Our skills as scientists hold the answer to global health inequality, says the Bill & Melinda Gates Foundation


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Over the past 30 years, the field of chemistry has evolved significantly – from a hard laboratory science to a multidisciplinary field that interfaces with the most pressing challenges of our time.

As a result, the work of today’s chemists has real applications for improving health equity around the world. Child mortality has decreased by 50% globally since 1990; measles vaccination has prevented over 17 million deaths since 2000; oral rehydration therapy has saved 50 million lives since its creation; and water purification technologies have allowed 2.6 billion people to gain access to clean drinking water in the past 25 years.

We are also finding that chemical principles can be applied to overcome longstanding issues of access that prevent innovations from reaching marginalised communities. This not only brings us closer to achieving the United Nations’ historic 2030 Agenda for Sustainable Development and its 17 Sustainable Development Goals, but also sets us up for a grand convergence in health outcomes between rich and poor countries.

Improving access

Achieving these global goals will require us to re-think how lifesaving tools to prevent, diagnose and treat diseases can arrive in the most difficult-to-reach places. Financially, there is little market incentive to stimulate the development of new products that combat diseases predominately affecting developing countries. Exciting discoveries – like biologics – often bypass the global health market because of cost. Furthermore, drugs developed in wealthy countries may be off-target for the populations that need them most and might not take into account the unique challenges associated with delivering products to rural or marginalised communities in developing contexts. While innovative financing mechanisms – such as product development partnerships – have helped to reduce risk when investing in global health R&D, there is still an urgent need to develop products that are appropriate for an emerging market.

Chemistry has a vital and exciting role to play in overcoming these access-related challenges. By going back to the drawing board, we actually have the power to reformulate existing tools and develop new ones so they can survive the cold chain and reach communities most in need.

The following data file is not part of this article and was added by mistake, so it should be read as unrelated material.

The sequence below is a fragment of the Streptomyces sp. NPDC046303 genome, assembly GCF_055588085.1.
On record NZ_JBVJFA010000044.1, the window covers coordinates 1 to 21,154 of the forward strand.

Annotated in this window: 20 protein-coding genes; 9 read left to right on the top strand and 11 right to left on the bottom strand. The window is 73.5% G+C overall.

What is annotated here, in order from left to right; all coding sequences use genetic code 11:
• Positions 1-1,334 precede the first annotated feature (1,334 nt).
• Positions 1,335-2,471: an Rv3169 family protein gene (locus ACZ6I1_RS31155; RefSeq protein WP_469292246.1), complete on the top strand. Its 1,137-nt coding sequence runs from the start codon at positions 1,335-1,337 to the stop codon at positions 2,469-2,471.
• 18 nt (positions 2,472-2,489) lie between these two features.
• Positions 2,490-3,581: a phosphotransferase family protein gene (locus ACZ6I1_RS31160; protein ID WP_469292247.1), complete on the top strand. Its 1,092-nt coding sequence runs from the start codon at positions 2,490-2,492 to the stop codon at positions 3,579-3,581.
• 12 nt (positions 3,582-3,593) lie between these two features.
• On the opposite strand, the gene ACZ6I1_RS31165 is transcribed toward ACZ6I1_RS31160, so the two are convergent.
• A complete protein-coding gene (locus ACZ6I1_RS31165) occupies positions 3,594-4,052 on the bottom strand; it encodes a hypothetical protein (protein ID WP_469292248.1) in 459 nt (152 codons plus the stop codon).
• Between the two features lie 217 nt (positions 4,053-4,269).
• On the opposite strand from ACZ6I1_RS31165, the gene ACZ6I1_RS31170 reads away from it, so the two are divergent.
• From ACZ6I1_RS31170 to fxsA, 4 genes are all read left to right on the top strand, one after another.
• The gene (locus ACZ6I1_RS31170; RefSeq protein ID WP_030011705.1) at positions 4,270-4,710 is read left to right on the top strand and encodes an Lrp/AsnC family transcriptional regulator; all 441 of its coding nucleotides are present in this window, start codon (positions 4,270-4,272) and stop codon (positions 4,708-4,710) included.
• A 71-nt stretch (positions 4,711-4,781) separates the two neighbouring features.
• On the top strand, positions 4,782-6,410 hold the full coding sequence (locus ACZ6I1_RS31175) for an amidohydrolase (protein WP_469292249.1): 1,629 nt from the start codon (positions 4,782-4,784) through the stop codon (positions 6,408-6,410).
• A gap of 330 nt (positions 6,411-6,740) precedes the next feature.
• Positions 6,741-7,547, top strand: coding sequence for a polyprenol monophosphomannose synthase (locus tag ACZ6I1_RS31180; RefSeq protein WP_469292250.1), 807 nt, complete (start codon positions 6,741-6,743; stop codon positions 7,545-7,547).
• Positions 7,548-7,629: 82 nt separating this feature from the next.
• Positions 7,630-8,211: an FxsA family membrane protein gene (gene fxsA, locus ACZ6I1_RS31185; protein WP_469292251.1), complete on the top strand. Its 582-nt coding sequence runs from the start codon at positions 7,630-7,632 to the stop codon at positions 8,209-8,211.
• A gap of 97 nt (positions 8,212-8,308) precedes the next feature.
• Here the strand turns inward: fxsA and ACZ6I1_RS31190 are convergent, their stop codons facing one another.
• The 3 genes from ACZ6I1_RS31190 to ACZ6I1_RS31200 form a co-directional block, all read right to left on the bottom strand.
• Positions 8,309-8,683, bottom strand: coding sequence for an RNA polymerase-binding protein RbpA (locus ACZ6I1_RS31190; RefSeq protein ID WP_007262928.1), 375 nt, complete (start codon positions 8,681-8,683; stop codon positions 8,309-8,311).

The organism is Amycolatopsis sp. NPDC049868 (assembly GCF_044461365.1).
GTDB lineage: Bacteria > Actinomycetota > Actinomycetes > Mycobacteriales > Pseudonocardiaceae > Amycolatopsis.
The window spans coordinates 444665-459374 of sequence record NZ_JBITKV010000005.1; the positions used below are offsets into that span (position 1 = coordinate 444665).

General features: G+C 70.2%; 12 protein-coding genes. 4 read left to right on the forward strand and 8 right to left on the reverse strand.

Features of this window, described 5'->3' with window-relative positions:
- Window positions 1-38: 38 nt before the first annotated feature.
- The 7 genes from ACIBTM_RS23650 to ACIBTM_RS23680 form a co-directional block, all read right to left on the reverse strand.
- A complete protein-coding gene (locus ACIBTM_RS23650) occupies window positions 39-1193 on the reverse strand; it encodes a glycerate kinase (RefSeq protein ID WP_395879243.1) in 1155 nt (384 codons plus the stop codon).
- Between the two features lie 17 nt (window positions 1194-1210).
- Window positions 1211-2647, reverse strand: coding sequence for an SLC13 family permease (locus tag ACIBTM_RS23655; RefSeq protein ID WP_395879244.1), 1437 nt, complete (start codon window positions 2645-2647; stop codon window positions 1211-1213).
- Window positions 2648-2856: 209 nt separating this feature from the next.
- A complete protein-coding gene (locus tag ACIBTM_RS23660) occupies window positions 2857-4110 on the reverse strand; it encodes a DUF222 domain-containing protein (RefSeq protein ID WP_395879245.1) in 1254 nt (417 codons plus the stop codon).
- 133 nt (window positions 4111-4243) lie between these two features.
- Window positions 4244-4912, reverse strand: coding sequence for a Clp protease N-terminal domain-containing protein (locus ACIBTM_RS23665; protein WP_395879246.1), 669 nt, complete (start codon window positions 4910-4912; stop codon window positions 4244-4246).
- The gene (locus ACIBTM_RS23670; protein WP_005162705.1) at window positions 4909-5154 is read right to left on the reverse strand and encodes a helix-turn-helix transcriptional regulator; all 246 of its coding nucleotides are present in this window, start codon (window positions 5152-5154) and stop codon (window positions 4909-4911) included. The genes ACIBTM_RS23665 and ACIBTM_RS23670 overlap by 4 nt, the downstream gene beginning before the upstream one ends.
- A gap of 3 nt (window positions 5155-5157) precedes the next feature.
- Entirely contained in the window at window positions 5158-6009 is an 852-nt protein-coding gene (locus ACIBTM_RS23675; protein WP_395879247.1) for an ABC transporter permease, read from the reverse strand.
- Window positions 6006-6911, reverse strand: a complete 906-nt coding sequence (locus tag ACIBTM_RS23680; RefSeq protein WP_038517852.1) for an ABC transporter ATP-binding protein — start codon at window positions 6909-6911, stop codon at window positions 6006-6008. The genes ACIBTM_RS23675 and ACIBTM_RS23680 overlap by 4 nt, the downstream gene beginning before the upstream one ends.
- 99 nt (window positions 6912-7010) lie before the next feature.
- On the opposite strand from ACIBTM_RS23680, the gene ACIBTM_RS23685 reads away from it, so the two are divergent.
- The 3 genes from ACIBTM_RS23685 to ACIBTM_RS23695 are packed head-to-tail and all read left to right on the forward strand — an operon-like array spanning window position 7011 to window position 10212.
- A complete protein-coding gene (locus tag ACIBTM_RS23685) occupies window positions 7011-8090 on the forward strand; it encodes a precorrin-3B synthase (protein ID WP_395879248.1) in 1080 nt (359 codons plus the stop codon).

Creating products with a global market in mind means that developing countries can benefit equally from essential tools to prevent, diagnose and treat disease. For example, until the 21st century, malaria treatment for the most heavily afflicted population – children under five years – was almost entirely overlooked. In the past 15 years, however, chemists and development professionals have worked together to develop and deliver targeted interventions. These include long-lasting insecticide-treated bed nets, rapid diagnostic tests and the first ever dispersible artemisinin-based combination therapy (ACT) for children – Coartem Dispersible – of which 300 million treatments have been distributed. These innovations have helped bring tools to high-burden, resource-poor communities, reducing death rates and putting many countries on a path toward malaria elimination. Now, a promising vaccine candidate could potentially hit the market by 2017, further changing the course of history by protecting millions of children from infection.

Streamlining supply

We can also reduce the costs required to manufacture vaccines and drugs by collapsing the steps required to make a product into a simple, more streamlined process. Similarly, starting from a different but equally effective raw material, or developing a vaccine that’s more thermostable and easier to transport, can make essential commodities affordable and accessible for developing markets.

Finally, combination drugs have the potential to integrate treatments and significantly streamline service delivery. We have already seen how integrated delivery on a macro level can be a game changer, such as the distribution of vitamin A supplements as part of national immunisation days for polio. On a chemical level, this is a growing space that could include the combining of compounds to treat or vaccinate against different diseases with a single tool – cutting costs and simplifying delivery.

Making this future a reality will depend on the growing environment of scientific collaboration, and on partnerships between the public and private sectors. As chemists, we must make investments – financial and human – in the discovery of new innovations with localised applications. Governments must also invest in R&D to ensure these latest breakthroughs reach even the most isolated communities.

Through chemistry, we have a tremendous opportunity to protect the development of tomorrow’s leaders and unlock economic potential around the world. Capitalising on this chance will not only stretch the bounds of our knowledge, but will also save lives and create a more equal and sustainable world.

Susan Hershenson is deputy director of chemistry, manufacturing and controls, Katey Owen is deputy director of vaccines development and Stephen Hadley is senior program officer for vaccines development at the Bill & Melinda Gates Foundation